Smooth Transitioning Growth in Malawi: The Role of Economic Policy

Ronald Mangani

Article history:
Received: 20 April, 2022
Accepted: 5 May, 2023


Malawi adopted orthodox neoliberal economic policies in 1981 to replace Keynesian-based demand management, developmental state, and protectionist policies. However, the sub-period from 2004 to 2012 witnessed some reversion to elements of the pre-liberalisation period. This paper analyses the response of the Malawian economy to the critical economic policy shifts experienced since 1960. A smooth transition regression (STR) model is estimated to explain the country’s real output, setting its trend as the threshold variable. Augmenting the model with proxies for labour and capital is found to be unrewarding, but the heuristically determined logistic STR model fits the data well. The transition process is subsequently used to explain the response of economic growth to policy changes. We find that Malawi’s growth did not transition until after 2004, and the change was practically fully accomplished by 2011. Real output growth was significantly faster during this transition period. The findings of this study imply that the appropriateness of orthodox neoliberal economic policies is questionable in Malawi. This should motivate astute policy-makers seeking to adopt post-neoliberal economic management policies, mutatis mutandis.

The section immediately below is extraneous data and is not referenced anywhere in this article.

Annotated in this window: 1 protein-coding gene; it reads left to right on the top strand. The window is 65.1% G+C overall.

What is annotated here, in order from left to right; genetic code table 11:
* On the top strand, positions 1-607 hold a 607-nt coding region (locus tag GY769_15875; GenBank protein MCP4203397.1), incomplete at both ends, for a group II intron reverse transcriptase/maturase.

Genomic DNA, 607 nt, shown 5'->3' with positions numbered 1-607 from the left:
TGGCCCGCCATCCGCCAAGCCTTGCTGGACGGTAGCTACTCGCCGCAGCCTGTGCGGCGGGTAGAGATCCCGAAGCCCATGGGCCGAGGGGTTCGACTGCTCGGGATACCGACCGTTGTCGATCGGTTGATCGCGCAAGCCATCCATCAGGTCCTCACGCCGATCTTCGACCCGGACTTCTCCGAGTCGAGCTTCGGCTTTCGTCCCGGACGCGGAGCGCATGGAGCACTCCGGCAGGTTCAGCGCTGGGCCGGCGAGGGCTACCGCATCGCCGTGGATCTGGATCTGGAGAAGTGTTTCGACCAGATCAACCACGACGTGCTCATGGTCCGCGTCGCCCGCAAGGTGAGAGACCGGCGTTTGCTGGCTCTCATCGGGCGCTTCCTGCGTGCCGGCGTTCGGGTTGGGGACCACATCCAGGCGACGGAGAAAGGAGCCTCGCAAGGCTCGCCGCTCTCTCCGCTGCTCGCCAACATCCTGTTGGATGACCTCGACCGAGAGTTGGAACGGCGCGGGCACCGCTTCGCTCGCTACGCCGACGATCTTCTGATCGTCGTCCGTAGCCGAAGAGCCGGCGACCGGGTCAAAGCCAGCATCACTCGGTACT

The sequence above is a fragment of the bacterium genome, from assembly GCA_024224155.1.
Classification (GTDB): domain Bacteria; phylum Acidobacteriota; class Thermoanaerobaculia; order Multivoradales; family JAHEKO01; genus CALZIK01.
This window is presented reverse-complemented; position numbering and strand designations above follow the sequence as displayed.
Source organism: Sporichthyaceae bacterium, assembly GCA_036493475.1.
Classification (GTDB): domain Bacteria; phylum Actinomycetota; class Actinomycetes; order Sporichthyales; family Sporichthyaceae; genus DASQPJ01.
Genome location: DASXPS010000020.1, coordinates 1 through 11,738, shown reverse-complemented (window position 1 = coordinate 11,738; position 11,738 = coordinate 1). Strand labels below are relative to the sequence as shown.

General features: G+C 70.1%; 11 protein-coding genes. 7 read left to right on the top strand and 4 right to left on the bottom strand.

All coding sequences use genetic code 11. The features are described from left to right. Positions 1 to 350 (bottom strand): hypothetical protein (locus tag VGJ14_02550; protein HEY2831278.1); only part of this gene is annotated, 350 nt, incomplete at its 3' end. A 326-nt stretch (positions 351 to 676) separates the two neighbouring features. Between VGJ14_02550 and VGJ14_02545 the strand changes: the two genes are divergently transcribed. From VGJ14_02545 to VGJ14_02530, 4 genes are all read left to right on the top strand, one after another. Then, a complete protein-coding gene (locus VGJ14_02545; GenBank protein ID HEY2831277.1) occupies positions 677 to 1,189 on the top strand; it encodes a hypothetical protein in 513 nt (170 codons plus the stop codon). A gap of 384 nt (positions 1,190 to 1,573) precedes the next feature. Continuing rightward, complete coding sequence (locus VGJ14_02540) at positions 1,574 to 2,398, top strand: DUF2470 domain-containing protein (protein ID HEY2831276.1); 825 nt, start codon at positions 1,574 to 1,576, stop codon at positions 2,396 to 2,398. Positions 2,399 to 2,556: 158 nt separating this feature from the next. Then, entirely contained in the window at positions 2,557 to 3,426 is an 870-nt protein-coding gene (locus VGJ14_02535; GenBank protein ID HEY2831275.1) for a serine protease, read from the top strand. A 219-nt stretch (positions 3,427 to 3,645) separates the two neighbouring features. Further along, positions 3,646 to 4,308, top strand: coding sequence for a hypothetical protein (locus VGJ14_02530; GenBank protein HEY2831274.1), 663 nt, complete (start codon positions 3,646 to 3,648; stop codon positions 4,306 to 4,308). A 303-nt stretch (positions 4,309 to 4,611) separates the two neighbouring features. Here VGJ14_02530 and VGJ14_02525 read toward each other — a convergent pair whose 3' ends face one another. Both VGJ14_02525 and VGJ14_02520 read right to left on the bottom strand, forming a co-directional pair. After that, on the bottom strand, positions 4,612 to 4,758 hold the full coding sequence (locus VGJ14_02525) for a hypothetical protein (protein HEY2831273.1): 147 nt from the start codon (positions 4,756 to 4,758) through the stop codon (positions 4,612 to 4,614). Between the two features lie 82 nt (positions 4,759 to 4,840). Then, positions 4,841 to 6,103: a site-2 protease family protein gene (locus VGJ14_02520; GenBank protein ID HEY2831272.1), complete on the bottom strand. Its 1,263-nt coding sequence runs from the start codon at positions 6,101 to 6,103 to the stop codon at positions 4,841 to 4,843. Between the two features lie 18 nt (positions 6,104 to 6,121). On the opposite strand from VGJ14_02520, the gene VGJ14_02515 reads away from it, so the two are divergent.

Economic policy, economic growth, smooth transition regression

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